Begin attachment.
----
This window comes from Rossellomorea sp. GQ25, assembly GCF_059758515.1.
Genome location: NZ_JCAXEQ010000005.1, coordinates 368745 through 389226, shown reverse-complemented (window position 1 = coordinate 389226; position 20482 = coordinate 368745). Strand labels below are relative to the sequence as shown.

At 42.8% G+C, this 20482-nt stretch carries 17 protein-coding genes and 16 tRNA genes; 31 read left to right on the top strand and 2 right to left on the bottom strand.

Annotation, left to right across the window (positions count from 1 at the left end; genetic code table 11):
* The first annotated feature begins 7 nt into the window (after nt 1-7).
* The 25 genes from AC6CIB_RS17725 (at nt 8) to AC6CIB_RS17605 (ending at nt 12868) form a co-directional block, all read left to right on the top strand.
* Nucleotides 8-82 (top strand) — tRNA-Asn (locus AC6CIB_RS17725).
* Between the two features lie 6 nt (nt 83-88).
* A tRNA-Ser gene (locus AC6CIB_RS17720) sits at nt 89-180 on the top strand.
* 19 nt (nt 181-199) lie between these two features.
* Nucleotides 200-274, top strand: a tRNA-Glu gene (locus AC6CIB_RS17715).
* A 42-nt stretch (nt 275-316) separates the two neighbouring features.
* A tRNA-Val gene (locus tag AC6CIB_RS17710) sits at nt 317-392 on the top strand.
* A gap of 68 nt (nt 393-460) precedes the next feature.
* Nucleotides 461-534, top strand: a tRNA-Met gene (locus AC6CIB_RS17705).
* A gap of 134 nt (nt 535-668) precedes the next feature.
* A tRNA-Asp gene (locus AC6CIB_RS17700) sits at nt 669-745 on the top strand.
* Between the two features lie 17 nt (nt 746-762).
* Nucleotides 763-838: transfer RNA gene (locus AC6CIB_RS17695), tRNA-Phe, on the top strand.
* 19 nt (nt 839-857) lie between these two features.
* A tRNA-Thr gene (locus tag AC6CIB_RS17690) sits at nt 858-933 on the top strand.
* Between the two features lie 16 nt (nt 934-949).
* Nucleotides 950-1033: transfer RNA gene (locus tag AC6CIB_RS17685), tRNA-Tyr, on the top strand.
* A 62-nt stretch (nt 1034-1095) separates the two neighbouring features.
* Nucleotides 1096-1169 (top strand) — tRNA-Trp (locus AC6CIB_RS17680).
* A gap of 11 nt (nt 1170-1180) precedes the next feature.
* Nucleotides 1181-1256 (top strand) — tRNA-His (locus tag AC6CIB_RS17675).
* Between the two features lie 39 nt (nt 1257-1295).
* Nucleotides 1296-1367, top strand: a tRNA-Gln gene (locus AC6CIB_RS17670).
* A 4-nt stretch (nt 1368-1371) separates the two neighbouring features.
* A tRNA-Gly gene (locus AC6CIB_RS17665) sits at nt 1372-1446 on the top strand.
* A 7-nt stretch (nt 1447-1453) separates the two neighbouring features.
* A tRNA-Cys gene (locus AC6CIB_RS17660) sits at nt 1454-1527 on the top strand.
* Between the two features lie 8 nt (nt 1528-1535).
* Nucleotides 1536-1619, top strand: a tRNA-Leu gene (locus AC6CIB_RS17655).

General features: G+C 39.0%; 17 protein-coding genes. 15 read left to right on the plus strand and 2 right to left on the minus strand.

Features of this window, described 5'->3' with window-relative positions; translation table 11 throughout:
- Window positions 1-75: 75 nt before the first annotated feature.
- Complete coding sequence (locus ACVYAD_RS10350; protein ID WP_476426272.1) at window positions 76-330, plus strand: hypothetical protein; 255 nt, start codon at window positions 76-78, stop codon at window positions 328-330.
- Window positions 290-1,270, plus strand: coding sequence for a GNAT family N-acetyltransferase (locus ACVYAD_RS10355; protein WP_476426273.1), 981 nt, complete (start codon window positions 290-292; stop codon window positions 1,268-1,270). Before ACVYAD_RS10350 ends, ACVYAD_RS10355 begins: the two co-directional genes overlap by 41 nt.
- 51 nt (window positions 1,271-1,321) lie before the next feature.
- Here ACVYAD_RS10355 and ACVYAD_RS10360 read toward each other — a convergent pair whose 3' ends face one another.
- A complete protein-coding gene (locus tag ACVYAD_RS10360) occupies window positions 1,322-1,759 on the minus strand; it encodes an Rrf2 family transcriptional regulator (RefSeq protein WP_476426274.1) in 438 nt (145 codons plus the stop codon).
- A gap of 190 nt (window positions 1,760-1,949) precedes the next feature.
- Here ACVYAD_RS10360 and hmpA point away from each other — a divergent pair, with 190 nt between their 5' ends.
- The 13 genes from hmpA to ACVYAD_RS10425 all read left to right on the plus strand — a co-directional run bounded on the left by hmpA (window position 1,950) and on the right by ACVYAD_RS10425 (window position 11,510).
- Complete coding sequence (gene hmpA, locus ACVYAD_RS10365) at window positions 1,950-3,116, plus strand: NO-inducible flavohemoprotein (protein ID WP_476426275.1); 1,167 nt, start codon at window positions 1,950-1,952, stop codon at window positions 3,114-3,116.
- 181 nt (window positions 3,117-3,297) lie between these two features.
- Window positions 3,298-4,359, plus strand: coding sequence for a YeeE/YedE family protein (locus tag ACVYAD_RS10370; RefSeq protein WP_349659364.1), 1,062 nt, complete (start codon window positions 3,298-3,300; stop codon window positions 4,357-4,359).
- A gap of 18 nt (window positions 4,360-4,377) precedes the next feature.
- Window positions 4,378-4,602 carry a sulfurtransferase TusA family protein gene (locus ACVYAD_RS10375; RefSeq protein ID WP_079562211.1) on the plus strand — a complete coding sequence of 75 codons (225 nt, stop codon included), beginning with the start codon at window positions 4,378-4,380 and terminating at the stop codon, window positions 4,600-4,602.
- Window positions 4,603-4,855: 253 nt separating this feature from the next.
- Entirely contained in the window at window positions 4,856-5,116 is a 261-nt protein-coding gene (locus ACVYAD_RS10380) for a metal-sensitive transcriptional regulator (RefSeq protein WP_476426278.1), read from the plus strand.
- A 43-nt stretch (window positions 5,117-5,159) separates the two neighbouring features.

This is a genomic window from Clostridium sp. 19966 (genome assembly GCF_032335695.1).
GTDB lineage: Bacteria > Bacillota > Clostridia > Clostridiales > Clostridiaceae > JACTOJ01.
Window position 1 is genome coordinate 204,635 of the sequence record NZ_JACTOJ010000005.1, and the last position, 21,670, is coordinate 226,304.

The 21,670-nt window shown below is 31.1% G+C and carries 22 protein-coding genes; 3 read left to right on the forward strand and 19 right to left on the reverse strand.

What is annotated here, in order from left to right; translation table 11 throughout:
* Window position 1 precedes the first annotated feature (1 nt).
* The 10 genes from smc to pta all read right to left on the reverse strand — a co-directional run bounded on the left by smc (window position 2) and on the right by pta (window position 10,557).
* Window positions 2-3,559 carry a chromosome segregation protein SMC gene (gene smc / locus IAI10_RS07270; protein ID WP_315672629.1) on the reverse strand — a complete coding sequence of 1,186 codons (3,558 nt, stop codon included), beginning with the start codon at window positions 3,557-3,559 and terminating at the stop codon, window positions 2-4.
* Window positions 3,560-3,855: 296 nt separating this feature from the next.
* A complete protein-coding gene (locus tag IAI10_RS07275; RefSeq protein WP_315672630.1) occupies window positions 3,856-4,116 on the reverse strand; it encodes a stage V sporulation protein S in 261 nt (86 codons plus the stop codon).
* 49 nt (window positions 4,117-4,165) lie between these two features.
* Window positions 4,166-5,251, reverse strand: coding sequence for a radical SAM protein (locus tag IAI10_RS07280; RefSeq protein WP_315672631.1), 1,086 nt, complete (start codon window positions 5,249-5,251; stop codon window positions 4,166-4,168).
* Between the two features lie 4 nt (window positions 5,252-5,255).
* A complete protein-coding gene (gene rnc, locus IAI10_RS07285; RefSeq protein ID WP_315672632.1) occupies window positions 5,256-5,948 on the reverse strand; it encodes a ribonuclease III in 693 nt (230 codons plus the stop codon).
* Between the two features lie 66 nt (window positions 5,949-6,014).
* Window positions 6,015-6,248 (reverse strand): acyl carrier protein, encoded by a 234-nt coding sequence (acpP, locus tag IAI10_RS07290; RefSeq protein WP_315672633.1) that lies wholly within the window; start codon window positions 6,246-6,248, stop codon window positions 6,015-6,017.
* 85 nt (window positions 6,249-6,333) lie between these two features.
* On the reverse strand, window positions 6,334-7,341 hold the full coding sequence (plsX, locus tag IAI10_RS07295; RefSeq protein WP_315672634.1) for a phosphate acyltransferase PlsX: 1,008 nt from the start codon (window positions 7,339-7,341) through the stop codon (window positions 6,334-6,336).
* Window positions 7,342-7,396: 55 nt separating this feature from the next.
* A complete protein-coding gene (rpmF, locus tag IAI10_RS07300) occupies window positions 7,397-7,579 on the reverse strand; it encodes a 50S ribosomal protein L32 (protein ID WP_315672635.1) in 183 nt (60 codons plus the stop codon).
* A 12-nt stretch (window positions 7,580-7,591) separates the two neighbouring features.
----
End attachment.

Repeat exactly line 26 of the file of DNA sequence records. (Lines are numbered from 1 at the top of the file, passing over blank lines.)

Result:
* A gap of 11 nt (nt 1170-1180) precedes the next feature.